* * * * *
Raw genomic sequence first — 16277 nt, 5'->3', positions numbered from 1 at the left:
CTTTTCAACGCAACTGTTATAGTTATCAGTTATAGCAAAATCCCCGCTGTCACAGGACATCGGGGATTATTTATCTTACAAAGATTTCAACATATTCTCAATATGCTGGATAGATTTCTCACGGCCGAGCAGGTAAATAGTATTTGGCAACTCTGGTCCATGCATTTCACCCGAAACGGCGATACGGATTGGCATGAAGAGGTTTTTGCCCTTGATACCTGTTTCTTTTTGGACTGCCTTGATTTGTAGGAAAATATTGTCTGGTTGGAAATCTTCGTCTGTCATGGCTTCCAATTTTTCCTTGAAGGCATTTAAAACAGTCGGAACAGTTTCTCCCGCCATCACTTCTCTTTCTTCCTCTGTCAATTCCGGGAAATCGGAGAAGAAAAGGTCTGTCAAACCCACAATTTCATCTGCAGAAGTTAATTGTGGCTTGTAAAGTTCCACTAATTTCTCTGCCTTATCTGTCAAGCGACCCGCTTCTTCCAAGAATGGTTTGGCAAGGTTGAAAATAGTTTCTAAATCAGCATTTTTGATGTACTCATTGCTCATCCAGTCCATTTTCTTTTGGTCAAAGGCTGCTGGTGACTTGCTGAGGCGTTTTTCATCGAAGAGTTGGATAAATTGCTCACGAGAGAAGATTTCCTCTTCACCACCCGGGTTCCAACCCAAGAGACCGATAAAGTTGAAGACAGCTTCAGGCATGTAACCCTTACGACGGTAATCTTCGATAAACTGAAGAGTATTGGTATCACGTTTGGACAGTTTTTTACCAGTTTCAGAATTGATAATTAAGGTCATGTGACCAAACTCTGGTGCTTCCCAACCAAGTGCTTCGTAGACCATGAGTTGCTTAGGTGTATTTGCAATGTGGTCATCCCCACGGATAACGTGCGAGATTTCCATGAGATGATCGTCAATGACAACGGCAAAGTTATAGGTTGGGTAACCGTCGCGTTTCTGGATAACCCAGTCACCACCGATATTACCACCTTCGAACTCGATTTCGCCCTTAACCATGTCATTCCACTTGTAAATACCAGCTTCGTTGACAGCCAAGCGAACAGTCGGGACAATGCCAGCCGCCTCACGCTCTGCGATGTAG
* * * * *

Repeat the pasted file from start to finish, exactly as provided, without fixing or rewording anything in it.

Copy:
Raw genomic sequence first — 16277 nt, 5'->3', positions numbered from 1 at the left:
CTTTTCAACGCAACTGTTATAGTTATCAGTTATAGCAAAATCCCCGCTGTCACAGGACATCGGGGATTATTTATCTTACAAAGATTTCAACATATTCTCAATATGCTGGATAGATTTCTCACGGCCGAGCAGGTAAATAGTATTTGGCAACTCTGGTCCATGCATTTCACCCGAAACGGCGATACGGATTGGCATGAAGAGGTTTTTGCCCTTGATACCTGTTTCTTTTTGGACTGCCTTGATTTGTAGGAAAATATTGTCTGGTTGGAAATCTTCGTCTGTCATGGCTTCCAATTTTTCCTTGAAGGCATTTAAAACAGTCGGAACAGTTTCTCCCGCCATCACTTCTCTTTCTTCCTCTGTCAATTCCGGGAAATCGGAGAAGAAAAGGTCTGTCAAACCCACAATTTCATCTGCAGAAGTTAATTGTGGCTTGTAAAGTTCCACTAATTTCTCTGCCTTATCTGTCAAGCGACCCGCTTCTTCCAAGAATGGTTTGGCAAGGTTGAAAATAGTTTCTAAATCAGCATTTTTGATGTACTCATTGCTCATCCAGTCCATTTTCTTTTGGTCAAAGGCTGCTGGTGACTTGCTGAGGCGTTTTTCATCGAAGAGTTGGATAAATTGCTCACGAGAGAAGATTTCCTCTTCACCACCCGGGTTCCAACCCAAGAGACCGATAAAGTTGAAGACAGCTTCAGGCATGTAACCCTTACGACGGTAATCTTCGATAAACTGAAGAGTATTGGTATCACGTTTGGACAGTTTTTTACCAGTTTCAGAATTGATAATTAAGGTCATGTGACCAAACTCTGGTGCTTCCCAACCAAGTGCTTCGTAGACCATGAGTTGCTTAGGTGTATTTGCAATGTGGTCATCCCCACGGATAACGTGCGAGATTTCCATGAGATGATCGTCAATGACAACGGCAAAGTTATAGGTTGGGTAACCGTCGCGTTTCTGGATAACCCAGTCACCACCGATATTACCACCTTCGAACTCGATTTCGCCCTTAACCATGTCATTCCACTTGTAAATACCAGCTTCGTTGACAGCCAAGCGAACAGTCGGGACAATGCCAGCCGCCTCACGCTCTGCGATGTAG